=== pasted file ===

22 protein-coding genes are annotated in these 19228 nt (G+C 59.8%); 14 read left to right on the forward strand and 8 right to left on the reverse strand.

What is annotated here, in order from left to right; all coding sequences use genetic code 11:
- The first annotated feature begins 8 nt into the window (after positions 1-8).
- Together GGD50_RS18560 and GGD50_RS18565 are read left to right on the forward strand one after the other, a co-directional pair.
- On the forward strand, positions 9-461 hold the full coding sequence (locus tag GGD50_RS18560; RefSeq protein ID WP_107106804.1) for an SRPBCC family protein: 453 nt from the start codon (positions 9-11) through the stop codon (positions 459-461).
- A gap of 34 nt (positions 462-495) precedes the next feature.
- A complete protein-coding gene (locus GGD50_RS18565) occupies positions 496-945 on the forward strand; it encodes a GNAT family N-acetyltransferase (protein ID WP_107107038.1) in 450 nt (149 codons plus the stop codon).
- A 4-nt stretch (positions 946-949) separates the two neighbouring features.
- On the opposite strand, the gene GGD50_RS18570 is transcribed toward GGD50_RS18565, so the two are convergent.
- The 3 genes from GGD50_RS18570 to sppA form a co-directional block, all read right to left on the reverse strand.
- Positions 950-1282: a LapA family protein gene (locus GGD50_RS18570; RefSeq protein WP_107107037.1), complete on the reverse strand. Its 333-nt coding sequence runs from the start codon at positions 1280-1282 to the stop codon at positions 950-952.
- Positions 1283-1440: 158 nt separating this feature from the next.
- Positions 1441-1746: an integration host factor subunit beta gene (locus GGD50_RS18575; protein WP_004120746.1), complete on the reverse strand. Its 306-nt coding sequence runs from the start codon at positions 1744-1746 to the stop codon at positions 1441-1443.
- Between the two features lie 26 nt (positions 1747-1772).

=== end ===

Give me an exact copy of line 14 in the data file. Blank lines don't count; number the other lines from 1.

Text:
- Between the two features lie 26 nt (positions 1747-1772).